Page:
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Theoretical and Physical Principles of Organic Reactivity. Edition No. 1

  • ID: 2183602
  • Book
  • November 1995
  • 312 Pages
  • John Wiley and Sons Ltd
Traditionally, physical organic chemistry and theoretical organicchemistry have been treated as separate disciplines. This new bookbridges these two areas in order to give the reader a newperspective on the nature of organic reactivity. A key element ofthis new approach is the author's extensive nonmathematicaldescription of the recently developed curve-crossing model thatdescribes why chemical reactions have an activation barrier, andspecifies the factors that govern the barrier heights. In addition,the author draws from physical chemistry and transition-metalchemistry to present an original and detailed description ofelectron transfer theory, and covers the recent discovery that theelectron transfer process is intimately related to many basicorganic processes.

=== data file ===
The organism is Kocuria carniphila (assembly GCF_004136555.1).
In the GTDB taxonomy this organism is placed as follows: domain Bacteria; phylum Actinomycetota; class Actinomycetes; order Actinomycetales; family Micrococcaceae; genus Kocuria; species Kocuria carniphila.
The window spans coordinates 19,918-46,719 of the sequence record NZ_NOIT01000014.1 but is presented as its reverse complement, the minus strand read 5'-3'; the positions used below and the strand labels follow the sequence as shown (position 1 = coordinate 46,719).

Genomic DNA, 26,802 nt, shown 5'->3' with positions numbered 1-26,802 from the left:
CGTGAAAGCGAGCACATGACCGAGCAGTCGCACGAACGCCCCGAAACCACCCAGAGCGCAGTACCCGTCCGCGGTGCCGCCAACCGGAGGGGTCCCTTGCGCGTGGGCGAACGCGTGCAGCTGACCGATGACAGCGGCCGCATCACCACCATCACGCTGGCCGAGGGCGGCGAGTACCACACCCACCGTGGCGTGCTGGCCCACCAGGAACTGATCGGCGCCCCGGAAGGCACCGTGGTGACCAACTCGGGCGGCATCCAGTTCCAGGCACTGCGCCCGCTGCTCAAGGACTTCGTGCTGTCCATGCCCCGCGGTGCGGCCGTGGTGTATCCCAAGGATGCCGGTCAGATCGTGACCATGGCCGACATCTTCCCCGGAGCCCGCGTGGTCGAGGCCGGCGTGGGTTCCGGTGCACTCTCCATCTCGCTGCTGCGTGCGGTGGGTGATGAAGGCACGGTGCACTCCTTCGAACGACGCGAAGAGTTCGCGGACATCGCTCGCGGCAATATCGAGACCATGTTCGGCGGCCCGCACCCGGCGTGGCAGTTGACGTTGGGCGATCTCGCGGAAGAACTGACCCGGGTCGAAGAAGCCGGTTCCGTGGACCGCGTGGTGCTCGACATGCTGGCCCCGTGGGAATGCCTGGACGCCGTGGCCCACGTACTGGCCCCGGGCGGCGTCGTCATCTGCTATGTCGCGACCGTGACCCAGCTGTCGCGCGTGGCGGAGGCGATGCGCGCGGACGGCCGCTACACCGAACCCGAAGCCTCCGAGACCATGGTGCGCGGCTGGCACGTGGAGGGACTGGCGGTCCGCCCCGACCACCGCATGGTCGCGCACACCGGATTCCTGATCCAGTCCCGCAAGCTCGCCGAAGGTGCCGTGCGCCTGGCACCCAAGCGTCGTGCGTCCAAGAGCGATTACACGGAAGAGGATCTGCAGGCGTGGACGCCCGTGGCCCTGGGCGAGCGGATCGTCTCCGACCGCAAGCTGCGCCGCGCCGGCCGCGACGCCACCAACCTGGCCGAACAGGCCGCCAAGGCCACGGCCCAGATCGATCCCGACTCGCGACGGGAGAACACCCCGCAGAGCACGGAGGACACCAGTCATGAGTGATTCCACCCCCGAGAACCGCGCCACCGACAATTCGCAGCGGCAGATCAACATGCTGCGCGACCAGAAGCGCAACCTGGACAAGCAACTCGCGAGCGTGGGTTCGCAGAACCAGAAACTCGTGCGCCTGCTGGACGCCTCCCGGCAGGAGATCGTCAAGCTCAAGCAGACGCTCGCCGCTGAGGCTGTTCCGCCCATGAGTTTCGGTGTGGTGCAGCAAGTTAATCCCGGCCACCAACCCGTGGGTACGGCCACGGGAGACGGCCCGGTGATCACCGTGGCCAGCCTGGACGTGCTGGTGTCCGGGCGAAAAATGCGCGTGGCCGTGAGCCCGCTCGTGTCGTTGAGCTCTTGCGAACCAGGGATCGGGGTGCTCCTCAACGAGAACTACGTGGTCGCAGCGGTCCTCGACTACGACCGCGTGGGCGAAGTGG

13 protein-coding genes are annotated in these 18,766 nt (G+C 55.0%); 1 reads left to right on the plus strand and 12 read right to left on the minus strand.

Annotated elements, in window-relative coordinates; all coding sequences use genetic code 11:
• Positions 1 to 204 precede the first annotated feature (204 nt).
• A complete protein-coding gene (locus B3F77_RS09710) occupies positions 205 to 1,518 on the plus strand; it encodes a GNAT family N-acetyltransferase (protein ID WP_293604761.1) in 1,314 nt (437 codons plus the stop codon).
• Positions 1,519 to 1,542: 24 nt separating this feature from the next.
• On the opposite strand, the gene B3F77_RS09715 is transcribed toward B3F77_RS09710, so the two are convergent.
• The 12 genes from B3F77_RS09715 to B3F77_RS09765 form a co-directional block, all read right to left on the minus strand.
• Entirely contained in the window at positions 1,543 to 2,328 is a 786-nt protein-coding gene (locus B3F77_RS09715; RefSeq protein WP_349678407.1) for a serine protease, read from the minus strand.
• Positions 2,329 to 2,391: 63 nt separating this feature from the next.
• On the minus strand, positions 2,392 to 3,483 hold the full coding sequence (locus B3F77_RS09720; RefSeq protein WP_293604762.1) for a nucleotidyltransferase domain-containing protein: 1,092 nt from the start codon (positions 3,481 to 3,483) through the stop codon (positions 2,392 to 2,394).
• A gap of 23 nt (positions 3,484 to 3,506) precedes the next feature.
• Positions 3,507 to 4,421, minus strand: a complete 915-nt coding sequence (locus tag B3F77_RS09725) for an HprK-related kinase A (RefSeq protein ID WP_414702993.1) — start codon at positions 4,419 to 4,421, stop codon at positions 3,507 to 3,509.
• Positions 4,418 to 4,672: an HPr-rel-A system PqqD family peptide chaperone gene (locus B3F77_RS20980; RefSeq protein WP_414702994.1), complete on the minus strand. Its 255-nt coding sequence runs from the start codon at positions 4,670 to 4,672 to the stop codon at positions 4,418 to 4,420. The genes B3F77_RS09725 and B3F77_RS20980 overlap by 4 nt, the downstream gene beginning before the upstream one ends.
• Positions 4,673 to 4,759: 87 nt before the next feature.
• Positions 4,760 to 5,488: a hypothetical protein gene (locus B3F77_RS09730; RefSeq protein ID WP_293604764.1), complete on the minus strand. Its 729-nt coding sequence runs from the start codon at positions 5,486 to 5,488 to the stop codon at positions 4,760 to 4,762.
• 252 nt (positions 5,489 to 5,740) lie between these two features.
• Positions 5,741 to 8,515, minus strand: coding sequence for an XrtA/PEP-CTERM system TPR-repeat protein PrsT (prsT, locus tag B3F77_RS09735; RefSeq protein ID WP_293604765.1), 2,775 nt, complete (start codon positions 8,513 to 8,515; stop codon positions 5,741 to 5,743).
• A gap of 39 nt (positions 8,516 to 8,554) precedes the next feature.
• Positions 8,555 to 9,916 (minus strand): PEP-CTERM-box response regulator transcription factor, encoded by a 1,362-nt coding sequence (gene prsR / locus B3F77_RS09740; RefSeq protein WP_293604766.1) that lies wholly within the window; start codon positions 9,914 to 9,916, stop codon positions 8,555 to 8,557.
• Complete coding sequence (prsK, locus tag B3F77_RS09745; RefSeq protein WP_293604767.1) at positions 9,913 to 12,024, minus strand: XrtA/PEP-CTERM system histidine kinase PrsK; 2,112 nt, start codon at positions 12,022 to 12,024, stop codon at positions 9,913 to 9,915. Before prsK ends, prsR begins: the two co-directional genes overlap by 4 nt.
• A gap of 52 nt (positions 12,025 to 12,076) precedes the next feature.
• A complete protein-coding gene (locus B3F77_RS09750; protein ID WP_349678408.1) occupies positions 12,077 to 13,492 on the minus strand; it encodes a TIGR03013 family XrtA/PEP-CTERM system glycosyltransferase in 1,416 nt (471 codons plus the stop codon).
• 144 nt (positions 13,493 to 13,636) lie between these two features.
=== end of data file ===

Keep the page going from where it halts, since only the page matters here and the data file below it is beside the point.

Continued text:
This book has been divided into three parts to facilitate itsmixture of classical organic chemistry with new and establishedtheoretical ideas. Part A presents an introductory description ofmolecular orbital and valence bond theories with emphasis on thequalitative aspects that can be applied to practical problems inorganic structure and reactivity. Part B describes the keyprinciples of physical organic chemistry and incorporates a mainlyqualitative description of the Marcus theory of electrontransfer.

Building on the theoretical framework developed in parts A and B,part C offers an overview of the basic reactions of organicchemistry: nucleophilic and electrophilic substitution, and radicaland pericyclic reactivity. In addition, part C clearly explains themost recent unifying description of organic reactivity for organicchemists and for graduate and advanced undergraduate students.
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THEORETICAL PRINCIPLES.

Fundamental Concepts.

Molecular Orbital Theory.

Qualitative Valence Bond Theory.

Building Up Reaction Profiles Using Valence BondConfigurations.

PRINCIPLES OF PHYSICAL ORGANIC CHEMISTRY.

Principles of Reactivity.

Structural Effects on Reactivity.

Ionization Potentials, Electron Affinities, and Singlet-TripletExcitations.

Solvation and Solvent Effects.

REACTION TYPES.

Nucleophilic and Electrophilic Reactivity.

Radical and Pericyclic Reactivity.

Index.
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Addy Pross Ben-Gurion University of the Negev, Beer-Sheva, Israel.
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